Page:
2020 has been an extraordinary year, and the COVID-19 pandemic has shaken the foundations of our lives and the financial markets. During uncertain times, the traditional way of raising capital through IPO has suffered. IPOs are inherently risky. It is a time-consuming process of roadshows, elaborate investors pitch meetings, and intense scrutiny of audited financial statements to raise capital for an IPO. This year brought upon a perfect storm for special purpose acquisition companies, commonly referred to as SPACs.
SPACS are shell companies or blank-check companies that do not have actual commercial operations. Their sole purpose is to raise capital through an initial public offering (IPO) with the intent of acquiring other companies. SPACs are a less complex, faster, and less expensive way to raise capital through an alternative IPO approach as they generally skip the roadshow process and do require any financial statements.
SPACs in one form or the other have been in existence as early as the 1990s. They are typically the last resort for smaller companies that require capital to go public. The past year witnessed a record number of SPACS filings. Over 165 SPACs were listed this year or nearly double the number of global SPAC IPOs issued during the entire 2019. A few highly visible SPACs such as Virgin Galactic (SPCE), DraftKings (DKNG), and Nikola Corporation (NKLA) have raised the legitimacy and popularity of this alternate form of IPO.
Since SPACs do not have previous operations or financial statements, their track record depends on the reputation of the management teams. Reputable SPAC sponsors include such high profile investors as Chamath Palihapitiya, the founder of Social Capital and former Facebook executive, Bill Ackman, the founder of Pershing Square Capital Management, Steve Girsky, former GM chairman, and Gary Cohn, former director of the National Economic Council under President Trump and former president of Goldman Sachs) helped put SPACS front and center.
SPAC success stories such as Virgin Galactic (SPCE), Nikola (NKLA), and DraftKings (DKNG) have also given investors another investment vehicle to explore. Are SPACs a market fad, and will they continue to grow at a rapid pace? It is difficult to know if the demand for SPACs and the billions poured into global SPACs will continue at its current torrid pace after the pandemic stabilizes. Like the recent Cryptocurrencies (i.e., Bitcoin) trend, it depends heavily on several factors such as investor sentiment, risk appetites, regulators, demand for specialty SPACs, and the competition from the traditional IPO market for raising capital.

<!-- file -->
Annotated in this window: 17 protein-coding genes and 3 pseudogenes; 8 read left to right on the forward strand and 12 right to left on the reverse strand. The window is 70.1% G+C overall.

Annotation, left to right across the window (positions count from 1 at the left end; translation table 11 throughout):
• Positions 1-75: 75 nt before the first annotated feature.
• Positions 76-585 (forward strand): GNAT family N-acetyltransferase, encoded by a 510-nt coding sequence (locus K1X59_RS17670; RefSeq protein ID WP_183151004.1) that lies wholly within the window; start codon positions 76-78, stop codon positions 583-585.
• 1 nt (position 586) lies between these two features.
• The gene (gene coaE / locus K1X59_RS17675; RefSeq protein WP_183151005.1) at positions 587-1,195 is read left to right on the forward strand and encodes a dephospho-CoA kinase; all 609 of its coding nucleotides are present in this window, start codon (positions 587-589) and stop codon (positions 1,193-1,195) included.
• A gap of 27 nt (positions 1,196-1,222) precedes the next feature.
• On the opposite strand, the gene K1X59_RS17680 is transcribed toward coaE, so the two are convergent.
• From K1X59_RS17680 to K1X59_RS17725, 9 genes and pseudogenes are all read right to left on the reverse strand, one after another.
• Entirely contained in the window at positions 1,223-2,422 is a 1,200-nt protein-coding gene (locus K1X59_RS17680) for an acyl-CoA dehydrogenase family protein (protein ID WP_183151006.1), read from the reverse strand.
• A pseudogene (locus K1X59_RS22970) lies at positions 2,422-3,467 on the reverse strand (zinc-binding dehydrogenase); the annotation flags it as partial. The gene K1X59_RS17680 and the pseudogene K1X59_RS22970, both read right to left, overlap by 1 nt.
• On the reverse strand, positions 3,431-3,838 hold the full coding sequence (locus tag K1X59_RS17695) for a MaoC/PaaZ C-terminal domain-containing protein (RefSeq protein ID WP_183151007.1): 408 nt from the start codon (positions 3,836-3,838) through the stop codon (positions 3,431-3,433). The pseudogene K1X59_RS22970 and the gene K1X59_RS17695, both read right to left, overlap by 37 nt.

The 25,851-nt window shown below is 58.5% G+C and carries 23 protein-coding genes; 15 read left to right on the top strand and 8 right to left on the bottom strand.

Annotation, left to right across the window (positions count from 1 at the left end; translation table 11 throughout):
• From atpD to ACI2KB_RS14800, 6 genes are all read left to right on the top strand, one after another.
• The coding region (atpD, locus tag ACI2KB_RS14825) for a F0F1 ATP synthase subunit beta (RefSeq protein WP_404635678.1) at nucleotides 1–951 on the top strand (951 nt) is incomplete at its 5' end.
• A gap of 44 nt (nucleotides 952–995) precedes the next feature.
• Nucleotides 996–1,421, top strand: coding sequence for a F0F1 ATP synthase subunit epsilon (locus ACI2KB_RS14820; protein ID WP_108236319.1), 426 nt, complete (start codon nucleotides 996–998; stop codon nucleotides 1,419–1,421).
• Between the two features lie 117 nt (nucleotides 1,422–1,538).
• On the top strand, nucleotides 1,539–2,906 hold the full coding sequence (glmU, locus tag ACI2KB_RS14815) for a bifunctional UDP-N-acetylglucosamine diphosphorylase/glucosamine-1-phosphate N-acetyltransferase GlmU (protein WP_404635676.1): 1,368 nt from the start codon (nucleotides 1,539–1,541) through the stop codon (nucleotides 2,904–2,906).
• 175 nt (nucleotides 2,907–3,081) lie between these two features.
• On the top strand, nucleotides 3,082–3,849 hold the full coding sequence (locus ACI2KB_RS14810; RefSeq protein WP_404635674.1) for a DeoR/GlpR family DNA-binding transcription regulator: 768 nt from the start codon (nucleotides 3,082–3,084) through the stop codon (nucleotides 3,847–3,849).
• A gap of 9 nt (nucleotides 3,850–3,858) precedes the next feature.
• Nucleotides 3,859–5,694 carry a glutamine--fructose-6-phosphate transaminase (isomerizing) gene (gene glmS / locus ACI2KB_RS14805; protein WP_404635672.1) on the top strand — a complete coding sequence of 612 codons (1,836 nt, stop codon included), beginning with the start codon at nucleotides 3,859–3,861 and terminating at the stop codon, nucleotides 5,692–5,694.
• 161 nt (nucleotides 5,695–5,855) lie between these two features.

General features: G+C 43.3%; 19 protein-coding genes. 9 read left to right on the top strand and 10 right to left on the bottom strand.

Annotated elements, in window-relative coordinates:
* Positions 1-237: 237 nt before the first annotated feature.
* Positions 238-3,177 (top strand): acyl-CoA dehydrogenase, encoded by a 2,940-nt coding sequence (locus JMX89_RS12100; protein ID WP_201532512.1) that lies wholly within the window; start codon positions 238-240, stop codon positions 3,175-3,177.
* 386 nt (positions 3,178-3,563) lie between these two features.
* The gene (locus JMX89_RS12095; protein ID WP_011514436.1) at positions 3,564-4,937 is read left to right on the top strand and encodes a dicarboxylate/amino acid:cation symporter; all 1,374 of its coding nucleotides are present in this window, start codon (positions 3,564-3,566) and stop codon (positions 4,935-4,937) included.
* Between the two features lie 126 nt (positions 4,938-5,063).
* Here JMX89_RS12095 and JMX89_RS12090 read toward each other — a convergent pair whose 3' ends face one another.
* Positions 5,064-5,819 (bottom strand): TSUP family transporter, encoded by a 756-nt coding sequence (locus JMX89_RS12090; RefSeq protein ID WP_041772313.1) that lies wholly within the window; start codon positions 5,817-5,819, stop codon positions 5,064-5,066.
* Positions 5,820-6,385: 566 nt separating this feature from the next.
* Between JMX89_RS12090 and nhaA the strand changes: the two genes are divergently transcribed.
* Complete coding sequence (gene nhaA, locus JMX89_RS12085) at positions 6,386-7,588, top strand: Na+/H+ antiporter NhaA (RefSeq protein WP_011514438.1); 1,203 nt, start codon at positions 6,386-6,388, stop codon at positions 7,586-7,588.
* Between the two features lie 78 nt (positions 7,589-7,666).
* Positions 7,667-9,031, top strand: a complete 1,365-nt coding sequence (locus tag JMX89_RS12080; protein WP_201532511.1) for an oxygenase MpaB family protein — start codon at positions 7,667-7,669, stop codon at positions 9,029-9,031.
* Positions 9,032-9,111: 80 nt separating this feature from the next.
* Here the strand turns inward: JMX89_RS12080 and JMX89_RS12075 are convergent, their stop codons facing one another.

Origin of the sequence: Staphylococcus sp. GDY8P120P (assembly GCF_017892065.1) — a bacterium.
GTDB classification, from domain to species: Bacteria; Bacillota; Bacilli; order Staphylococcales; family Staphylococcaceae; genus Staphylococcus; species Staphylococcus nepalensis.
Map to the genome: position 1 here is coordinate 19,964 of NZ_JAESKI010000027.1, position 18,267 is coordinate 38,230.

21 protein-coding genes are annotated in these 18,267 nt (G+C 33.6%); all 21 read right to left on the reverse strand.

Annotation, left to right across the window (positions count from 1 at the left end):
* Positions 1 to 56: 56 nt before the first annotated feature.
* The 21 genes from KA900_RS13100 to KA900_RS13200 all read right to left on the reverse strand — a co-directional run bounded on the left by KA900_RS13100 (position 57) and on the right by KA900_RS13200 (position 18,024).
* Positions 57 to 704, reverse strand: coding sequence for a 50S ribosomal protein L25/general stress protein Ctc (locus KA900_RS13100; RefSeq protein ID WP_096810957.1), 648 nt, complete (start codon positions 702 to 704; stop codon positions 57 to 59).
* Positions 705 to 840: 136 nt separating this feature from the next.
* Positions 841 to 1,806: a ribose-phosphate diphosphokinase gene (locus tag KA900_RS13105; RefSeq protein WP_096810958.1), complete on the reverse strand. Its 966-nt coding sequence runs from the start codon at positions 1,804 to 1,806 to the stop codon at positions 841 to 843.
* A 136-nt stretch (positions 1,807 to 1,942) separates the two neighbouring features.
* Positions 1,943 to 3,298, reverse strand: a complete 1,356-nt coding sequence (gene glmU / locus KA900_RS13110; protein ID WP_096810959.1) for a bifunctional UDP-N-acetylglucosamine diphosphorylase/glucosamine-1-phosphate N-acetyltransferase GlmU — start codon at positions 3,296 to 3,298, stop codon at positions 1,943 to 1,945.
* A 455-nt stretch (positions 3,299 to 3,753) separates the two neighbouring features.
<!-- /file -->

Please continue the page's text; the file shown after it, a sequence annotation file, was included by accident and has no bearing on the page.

Picking the next winners of individual SPACs may prove to be challenging for many investors. Unlike the traditional IPO offerings, investors that buy SPACs may not necessarily know in advance the acquisition target. Investing in SPACs is a leap of faith in the reputation of the SPAC's management team. A record number of companies pursuing mergers with SPACS as a way of going public has sparked a fire in Wall Street among professional investors. Mom-and-pop retail investors have also followed suit, accelerating the demand for SPAC stocks. While some SPAC deals have been phenomenally successful, many others have left investors with losses.
A new SPAC ETF will allow investors to access the most liquid SPAC IPOs through a diversified basket. The Defiance Next Gen SPAC Derived ETF (SPAK- 26.77) tracks the Indxx SPAC and Nextgen IPO Index. The ETF consist of 66 holdings rebalanced every quarter with 80% weighting applied to IPO companies that derived from SPACs and 20% weighting to common stocks of newly listed SPACs. The top holdings: DraftKings Inc. (DKNG – 13.25 weighting), Clarivate PLC (CCC – 9.48%), VERTIV Holdings CO (VRT – 7.75%), Hyliion Holdings Corp (HYLN – 7.08%), Virgin Galactic Holdings Inc. Co (SPCE – 5.96%), Vivint Smart Home Inc. (VVNT – 5.11%), Open Lending Corp. (LPRO – 3.99%), Repay Hldgs Corp. (RPAY – 2.71%), Immunovant Inc. (IMVT – 2.62%), and Broadmark Rlty Cap Inc (BRMK – 2.52%).